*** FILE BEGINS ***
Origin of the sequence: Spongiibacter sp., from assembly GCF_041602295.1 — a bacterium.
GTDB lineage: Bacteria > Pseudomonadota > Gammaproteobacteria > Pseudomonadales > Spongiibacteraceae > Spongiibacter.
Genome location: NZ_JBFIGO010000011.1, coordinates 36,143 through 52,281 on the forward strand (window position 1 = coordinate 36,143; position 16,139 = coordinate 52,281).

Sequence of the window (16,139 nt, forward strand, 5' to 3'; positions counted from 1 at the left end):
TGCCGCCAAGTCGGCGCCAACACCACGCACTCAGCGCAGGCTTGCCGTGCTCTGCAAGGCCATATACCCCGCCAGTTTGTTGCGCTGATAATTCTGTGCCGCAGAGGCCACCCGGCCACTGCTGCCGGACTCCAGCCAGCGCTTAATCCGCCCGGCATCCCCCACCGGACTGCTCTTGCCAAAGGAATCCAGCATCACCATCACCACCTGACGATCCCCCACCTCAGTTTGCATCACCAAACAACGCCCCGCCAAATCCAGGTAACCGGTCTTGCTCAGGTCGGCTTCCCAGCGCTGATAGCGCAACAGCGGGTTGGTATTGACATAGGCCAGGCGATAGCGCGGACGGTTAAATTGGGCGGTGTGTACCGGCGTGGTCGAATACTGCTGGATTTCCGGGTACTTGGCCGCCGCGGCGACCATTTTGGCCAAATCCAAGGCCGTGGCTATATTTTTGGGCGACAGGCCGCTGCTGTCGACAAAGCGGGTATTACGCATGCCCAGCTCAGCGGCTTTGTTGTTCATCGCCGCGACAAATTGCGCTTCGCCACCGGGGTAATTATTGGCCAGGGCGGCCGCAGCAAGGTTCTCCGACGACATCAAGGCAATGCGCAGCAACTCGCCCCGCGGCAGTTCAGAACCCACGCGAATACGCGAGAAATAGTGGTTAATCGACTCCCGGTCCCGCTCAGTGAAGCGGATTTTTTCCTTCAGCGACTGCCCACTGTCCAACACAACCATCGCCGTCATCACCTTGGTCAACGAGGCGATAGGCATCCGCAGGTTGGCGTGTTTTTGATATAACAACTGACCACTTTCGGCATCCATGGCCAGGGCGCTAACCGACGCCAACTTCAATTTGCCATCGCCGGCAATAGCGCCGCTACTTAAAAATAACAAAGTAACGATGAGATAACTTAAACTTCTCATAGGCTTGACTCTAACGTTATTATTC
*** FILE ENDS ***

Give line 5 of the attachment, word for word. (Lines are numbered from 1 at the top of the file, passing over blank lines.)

TGCCGCCAAGTCGGCGCCAACACCACGCACTCAGCGCAGGCTTGCCGTGCTCTGCAAGGCCATATACCCCGCCAGTTTGTTGCGCTGATAATTCTGTGCCGCAGAGGCCACCCGGCCACTGCTGCCGGACTCCAGCCAGCGCTTAATCCGCCCGGCATCCCCCACCGGACTGCTCTTGCCAAAGGAATCCAGCATCACCATCACCACCTGACGATCCCCCACCTCAGTTTGCATCACCAAACAACGCCCCGCCAAATCCAGGTAACCGGTCTTGCTCAGGTCGGCTTCCCAGCGCTGATAGCGCAACAGCGGGTTGGTATTGACATAGGCCAGGCGATAGCGCGGACGGTTAAATTGGGCGGTGTGTACCGGCGTGGTCGAATACTGCTGGATTTCCGGGTACTTGGCCGCCGCGGCGACCATTTTGGCCAAATCCAAGGCCGTGGCTATATTTTTGGGCGACAGGCCGCTGCTGTCGACAAAGCGGGTATTACGCATGCCCAGCTCAGCGGCTTTGTTGTTCATCGCCGCGACAAATTGCGCTTCGCCACCGGGGTAATTATTGGCCAGGGCGGCCGCAGCAAGGTTCTCCGACGACATCAAGGCAATGCGCAGCAACTCGCCCCGCGGCAGTTCAGAACCCACGCGAATACGCGAGAAATAGTGGTTAATCGACTCCCGGTCCCGCTCAGTGAAGCGGATTTTTTCCTTCAGCGACTGCCCACTGTCCAACACAACCATCGCCGTCATCACCTTGGTCAACGAGGCGATAGGCATCCGCAGGTTGGCGTGTTTTTGATATAACAACTGACCACTTTCGGCATCCATGGCCAGGGCGCTAACCGACGCCAACTTCAATTTGCCATCGCCGGCAATAGCGCCGCTACTTAAAAATAACAAAGTAACGATGAGATAACTTAAACTTCTCATAGGCTTGACTCTAACGTTATTATTC